Bio-inspired Nanomaterials that Interact with Host Biology

Friday, March 10, 2017 -
2:00pm to 3:00pm
The FUNG Auditorium
Ester Kwon


Research Scientist

Health Sciences & Technology Department

Massachusetts Institute of Technology

Bio-inspired Nanomaterials that Interact with Host Biology


Recent advances in nanoscale materials that possess emergent physical properties and molecular organization hold great promise to impact human health in the diagnostic and therapeutic arenas. In order to be effective, nanomaterials need to navigate the host biology and traffic to relevant biological structures, such as diseased or pathogenic cells. Inspired by nature, I use peptides to transfer biological trafficking properties to synthetic nanomaterials to achieve targeted delivery of payloads. I will discuss the development of nanoscale technologies for application to three outstanding health problems: bacterial infections, cancer detection, and traumatic brain injury. A biodegradable nanoparticle carrying a peptide toxin trafficked to the bacterial surface has antimicrobial activity in a pneumonia model. Trafficking of a protease-sensitive nanosensor in an orthotopic ovarian cancer model sensitively detects cancer via a urine measurement. A neuron-targeted nanoparticle carrying siRNA traffics to neuronal populations and silences genes in a model of traumatic brain injury. This framework for constructing nanomaterials that leverage bio-inspired molecules to traffic diagnostic and therapeutic payloads can be applied broadly to solve problems in human health.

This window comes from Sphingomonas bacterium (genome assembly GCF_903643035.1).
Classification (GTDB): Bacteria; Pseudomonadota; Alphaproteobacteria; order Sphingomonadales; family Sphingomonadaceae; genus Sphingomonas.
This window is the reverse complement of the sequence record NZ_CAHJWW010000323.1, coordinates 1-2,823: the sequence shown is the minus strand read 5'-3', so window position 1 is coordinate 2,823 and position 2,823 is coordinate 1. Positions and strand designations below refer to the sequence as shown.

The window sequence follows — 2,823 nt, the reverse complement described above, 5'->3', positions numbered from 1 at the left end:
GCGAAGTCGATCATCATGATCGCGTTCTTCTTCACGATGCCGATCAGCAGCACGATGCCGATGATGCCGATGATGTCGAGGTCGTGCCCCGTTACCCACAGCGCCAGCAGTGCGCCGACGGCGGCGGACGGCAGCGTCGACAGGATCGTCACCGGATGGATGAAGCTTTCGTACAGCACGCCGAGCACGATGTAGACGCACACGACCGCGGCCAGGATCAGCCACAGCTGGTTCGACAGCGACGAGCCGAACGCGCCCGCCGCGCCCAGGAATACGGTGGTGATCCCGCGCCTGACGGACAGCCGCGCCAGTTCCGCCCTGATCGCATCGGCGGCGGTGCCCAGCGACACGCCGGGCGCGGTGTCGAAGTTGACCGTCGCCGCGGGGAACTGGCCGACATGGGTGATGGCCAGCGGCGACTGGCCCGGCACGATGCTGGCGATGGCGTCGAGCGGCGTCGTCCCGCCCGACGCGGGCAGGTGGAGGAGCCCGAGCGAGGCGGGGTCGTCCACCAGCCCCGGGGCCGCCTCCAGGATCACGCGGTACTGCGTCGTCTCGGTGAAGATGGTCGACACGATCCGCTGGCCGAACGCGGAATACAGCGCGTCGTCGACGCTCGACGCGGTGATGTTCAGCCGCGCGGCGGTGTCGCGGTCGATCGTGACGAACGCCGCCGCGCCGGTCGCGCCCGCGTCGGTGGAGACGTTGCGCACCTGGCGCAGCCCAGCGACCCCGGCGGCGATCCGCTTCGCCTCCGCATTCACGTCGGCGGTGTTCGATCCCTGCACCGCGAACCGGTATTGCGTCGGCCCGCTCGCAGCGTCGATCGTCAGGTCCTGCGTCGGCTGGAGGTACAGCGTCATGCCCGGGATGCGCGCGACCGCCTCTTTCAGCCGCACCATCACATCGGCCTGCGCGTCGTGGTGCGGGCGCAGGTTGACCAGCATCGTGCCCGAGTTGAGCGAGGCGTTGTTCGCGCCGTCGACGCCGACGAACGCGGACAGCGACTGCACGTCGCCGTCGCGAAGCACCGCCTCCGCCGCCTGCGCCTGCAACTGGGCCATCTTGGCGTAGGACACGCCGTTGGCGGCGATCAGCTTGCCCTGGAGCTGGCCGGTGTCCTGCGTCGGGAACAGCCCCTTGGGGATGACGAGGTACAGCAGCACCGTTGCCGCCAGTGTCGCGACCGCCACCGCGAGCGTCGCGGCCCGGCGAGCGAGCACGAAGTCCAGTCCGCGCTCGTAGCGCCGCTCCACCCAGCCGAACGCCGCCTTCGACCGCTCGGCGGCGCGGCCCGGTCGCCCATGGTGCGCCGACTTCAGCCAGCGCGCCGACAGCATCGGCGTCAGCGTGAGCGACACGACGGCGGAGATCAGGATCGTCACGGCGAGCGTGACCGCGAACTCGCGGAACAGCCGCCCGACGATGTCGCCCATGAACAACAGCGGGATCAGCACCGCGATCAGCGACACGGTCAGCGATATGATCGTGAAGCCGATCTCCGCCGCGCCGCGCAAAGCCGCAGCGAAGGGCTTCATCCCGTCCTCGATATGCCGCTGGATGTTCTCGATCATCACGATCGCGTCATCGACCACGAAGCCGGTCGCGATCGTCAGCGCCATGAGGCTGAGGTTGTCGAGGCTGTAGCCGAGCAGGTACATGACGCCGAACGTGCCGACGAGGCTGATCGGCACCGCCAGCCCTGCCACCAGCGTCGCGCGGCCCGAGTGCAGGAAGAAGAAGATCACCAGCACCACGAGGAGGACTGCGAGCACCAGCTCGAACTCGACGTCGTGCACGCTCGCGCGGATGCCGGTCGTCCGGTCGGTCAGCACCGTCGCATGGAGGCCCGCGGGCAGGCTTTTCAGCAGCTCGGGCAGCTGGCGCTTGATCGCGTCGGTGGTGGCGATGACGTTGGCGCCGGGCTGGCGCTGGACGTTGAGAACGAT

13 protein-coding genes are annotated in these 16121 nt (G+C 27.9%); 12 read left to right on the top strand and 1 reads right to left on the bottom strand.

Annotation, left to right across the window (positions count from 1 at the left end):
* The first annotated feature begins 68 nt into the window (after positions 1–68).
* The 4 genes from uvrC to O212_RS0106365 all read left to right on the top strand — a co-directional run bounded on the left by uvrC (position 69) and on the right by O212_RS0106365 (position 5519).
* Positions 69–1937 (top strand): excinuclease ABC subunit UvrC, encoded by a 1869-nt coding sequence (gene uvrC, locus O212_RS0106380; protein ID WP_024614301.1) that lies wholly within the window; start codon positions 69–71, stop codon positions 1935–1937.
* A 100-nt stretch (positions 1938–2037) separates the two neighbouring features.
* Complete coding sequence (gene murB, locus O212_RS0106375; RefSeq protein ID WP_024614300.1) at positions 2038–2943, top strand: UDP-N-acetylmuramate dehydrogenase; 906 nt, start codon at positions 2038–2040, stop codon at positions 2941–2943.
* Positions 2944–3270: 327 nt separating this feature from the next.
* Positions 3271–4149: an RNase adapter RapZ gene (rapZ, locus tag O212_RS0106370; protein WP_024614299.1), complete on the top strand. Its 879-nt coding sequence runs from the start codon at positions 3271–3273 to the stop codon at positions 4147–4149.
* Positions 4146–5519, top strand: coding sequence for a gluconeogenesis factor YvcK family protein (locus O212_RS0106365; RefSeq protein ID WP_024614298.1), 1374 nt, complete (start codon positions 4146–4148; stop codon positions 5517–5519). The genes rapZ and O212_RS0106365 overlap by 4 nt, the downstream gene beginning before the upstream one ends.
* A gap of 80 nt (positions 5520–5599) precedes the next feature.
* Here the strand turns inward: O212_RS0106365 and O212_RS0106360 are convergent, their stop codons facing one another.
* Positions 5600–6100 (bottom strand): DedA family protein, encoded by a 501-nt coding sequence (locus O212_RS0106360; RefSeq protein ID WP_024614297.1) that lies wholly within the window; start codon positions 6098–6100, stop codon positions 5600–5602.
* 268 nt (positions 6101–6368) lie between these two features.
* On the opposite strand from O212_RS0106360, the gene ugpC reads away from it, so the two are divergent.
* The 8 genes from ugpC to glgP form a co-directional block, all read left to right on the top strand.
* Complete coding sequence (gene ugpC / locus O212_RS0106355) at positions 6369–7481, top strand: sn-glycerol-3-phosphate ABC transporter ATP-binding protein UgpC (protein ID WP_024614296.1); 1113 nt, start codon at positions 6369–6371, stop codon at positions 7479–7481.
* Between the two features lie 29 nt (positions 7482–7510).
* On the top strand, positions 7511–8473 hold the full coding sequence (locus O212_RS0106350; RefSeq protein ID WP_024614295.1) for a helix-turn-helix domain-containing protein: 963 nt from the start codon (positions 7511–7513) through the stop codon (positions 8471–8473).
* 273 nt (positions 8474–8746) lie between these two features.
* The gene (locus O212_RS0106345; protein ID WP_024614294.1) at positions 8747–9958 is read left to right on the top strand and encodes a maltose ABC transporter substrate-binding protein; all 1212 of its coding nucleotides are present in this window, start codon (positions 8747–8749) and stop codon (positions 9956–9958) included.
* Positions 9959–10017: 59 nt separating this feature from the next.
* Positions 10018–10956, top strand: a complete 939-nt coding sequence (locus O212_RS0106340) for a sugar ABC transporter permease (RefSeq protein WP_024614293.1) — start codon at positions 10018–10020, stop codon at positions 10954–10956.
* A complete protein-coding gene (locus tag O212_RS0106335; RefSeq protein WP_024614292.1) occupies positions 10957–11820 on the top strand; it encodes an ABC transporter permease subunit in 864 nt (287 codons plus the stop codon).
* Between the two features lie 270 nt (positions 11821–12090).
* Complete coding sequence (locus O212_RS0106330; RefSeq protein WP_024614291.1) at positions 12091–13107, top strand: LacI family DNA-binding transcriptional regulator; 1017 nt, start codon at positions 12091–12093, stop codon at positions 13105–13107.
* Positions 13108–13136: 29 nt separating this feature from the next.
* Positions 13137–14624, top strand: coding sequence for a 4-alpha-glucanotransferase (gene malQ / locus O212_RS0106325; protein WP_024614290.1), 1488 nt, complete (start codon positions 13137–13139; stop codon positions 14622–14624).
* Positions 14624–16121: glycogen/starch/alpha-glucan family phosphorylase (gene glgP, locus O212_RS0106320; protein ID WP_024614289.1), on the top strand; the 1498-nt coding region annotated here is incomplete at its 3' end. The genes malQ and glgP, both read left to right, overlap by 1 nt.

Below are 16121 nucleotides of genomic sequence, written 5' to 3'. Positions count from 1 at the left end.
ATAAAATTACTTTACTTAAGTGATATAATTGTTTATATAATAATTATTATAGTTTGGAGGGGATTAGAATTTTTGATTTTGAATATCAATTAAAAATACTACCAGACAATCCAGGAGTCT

Ester J. Kwon is a research scientist in the Bhatia Lab at the Massachusetts Institute of Technology. Ester received a B.S. in Bioengineering and a B.A. in Molecular & Cell Biology from UC Berkeley in 2004 and a Ph.D. in Bioengineering from the University of Washington at Seattle in 2010. She completed her doctoral work in the laboratory of Dr. Suzie Pun building nucleic acid delivery vehicles modified with peptides to achieve targeting and endosomal escape for applications to the central nervous system. As a postdoctoral fellow in the Bhatia Lab, she engineered diagnostic and therapeutic nanosystems for application in animal models of ovarian cancer, bacterial pneumonia, and traumatic brain injuries. Throughout her work, Ester has been interested in coordinating the interaction between nanoscale materials and host biology using peptides.